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Supplemental Information and References: DNA the Easy Way(and “Gram Stain” Without the Mess)

Supplementary information:

Sources of bacterial cultures:
Bacterial cultures can be obtained from various sources, including the American Type Culture Collection, Carolina Biological Supply, some K-12 Mentors listed in this site, and individual researchers.

American Type Culture Collection
10801 University Boulevard
Manassas, VA 20110-2209

Address for products and services:
American Type Culture Collection
P. O. Box 1549
Manassas, VA 20108-1549

To order cultures or check order status:
Phone: 1-800-638-6597 (USA and Canada)

Carolina Biological Supply Company
2700 York Road
Burlington, NC 27215-3398

USA and Canadian customers:
Call: 1-800-334-5551
FAX: 1-800-222-7112


Carroll, J. E. 1994. Learning Biology with Plant Pathology, National Association of Biology Teachers (NABT), Reston, VA. (This is a good general reference for laboratory safety and procedure, culture media preparation, and how to grow bacterial cultures.)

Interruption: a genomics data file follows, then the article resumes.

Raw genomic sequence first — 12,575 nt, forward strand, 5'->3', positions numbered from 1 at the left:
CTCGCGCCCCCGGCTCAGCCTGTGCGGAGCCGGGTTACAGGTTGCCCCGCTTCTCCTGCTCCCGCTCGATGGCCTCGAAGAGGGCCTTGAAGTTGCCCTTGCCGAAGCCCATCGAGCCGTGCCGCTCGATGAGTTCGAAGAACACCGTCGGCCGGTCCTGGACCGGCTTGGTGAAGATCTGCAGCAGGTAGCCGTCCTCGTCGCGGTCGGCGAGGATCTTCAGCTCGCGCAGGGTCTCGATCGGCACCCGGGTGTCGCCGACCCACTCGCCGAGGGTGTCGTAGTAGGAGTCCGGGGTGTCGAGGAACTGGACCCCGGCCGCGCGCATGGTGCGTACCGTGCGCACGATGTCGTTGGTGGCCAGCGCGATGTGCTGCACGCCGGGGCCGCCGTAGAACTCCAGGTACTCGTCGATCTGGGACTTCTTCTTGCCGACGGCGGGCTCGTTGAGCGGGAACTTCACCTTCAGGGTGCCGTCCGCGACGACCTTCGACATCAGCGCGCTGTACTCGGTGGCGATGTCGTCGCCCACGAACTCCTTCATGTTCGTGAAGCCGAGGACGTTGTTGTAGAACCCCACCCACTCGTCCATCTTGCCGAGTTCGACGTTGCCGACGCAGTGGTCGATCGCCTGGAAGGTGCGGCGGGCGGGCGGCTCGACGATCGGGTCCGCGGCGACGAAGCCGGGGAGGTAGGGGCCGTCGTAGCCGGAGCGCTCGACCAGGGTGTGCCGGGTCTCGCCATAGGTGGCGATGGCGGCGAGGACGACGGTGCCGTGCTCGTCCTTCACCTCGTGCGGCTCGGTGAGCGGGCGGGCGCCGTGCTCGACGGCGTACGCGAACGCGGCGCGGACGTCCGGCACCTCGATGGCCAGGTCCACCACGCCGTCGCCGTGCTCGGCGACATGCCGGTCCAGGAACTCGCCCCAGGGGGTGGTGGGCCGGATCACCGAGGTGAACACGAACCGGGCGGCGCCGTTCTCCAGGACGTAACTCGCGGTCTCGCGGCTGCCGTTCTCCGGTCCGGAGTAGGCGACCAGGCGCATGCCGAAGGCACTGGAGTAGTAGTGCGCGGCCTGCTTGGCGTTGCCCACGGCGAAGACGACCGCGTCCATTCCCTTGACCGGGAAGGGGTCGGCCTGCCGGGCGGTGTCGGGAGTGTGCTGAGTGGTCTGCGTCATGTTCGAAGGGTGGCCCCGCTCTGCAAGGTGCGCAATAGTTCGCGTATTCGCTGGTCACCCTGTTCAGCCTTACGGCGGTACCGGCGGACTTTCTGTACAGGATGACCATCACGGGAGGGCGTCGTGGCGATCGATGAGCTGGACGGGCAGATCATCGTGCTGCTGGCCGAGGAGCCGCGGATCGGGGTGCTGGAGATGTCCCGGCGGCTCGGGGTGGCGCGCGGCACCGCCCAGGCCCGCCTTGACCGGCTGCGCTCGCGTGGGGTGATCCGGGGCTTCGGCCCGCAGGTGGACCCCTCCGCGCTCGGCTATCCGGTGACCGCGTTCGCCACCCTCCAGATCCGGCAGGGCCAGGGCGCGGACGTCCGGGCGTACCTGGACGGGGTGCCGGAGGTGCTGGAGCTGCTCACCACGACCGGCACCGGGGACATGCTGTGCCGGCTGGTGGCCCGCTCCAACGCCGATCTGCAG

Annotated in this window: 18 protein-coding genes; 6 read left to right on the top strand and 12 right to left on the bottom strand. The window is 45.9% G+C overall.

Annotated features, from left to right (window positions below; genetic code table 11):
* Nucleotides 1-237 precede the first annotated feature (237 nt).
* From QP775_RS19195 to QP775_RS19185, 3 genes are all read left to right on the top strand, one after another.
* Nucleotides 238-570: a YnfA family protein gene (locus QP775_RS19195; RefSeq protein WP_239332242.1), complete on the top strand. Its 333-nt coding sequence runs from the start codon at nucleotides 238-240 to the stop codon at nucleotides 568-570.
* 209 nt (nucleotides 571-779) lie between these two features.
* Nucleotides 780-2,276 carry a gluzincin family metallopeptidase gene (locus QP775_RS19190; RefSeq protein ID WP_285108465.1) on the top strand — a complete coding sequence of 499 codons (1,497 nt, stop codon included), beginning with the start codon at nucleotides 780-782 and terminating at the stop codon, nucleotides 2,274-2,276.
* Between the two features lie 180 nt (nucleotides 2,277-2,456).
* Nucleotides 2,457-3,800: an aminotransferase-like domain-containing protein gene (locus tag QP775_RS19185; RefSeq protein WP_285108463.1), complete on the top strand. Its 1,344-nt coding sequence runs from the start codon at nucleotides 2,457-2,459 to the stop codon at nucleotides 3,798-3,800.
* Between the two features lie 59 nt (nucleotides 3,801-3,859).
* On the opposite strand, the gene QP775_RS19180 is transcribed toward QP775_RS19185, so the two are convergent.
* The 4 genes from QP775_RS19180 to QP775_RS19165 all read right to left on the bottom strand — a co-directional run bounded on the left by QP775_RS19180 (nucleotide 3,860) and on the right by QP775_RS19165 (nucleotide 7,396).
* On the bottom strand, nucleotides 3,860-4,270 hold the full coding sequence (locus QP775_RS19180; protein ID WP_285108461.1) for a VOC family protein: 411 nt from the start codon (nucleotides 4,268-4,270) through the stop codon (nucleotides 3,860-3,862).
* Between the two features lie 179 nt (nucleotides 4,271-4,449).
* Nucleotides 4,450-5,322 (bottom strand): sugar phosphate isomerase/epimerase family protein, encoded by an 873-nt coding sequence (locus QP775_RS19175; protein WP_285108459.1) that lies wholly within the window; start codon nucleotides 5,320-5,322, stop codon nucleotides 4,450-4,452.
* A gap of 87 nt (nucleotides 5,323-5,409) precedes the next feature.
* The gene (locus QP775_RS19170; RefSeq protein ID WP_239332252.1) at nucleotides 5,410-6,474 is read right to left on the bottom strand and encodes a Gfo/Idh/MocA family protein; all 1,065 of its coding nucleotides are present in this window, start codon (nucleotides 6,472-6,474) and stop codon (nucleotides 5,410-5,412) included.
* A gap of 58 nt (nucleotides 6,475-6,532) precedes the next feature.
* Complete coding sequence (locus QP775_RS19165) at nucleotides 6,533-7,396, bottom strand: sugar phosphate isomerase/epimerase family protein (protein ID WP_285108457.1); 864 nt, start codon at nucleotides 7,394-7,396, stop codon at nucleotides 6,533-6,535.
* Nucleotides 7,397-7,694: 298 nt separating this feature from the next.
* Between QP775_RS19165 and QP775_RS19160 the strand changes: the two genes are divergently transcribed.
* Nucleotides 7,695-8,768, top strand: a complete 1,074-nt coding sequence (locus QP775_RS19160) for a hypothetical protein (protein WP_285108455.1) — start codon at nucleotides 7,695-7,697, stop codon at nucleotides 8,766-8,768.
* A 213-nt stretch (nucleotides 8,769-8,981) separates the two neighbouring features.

Needham, C., Hoagland, M., McPherson, K., and Dodson, B. 2000. Intimate Strangers: Unseen Life on Earth, ASM Press, Washington, D.C. (Companion book to the PBS four part science documentary of the same name. This illustrated book was written for a general audience and provides an excellent introduction to the world of microbes.)


1. The Structure of DNA

2. The Basics of Agricultural Biotechnology

3. The American Society of Microbiology (ASM) on its website at lists a number of resources for teachers: including a series of classroom activities. In addition, a listing of many additional items, some freely available and some by-subscription, may be found at

4) The Microbe Zoo

Excellent website on microorganisms written by scientists at Michigan State University.

Click on an area of the Microbe Zoo map, e.g. Dirtland, Animal Pavillion, Water World, etc., to learn more about microorganisms that live in those habitats.

5) Bugs in the News

Collection of special topics about microorganisms. You may have heard about a particular microbe, e.g. E. coli in hamburger, Helicobacter pylori and gastrointestinal reflux disease (GIRD), in the news and would like to know more about it. This is the place to go to find out more! Interesting and informative.


Carroll, J. E. 1994. Learning Biology with Plant Pathology, National Association of Biology Teachers (NABT), Reston, VA.

Ryu, E. 1938. On the Gram-differentiation of bacteria by the simplest method. J. Jpn. Soc. Vet. Sci. 17:31.

Schumann, G. L. 1991. Plant Diseases: Their Biology and Social Impact. APS Press, St. Paul, MN. Chapter 5. Genes and Genetic engineering, pp. 95-121.

Suslow, T. V., Schroth, M. N., and Isaka, M. 1982. Application of a rapid method for gram differentiation of plant pathogenic and saprophytic bacteria without staining. Phytopathology 72:917-918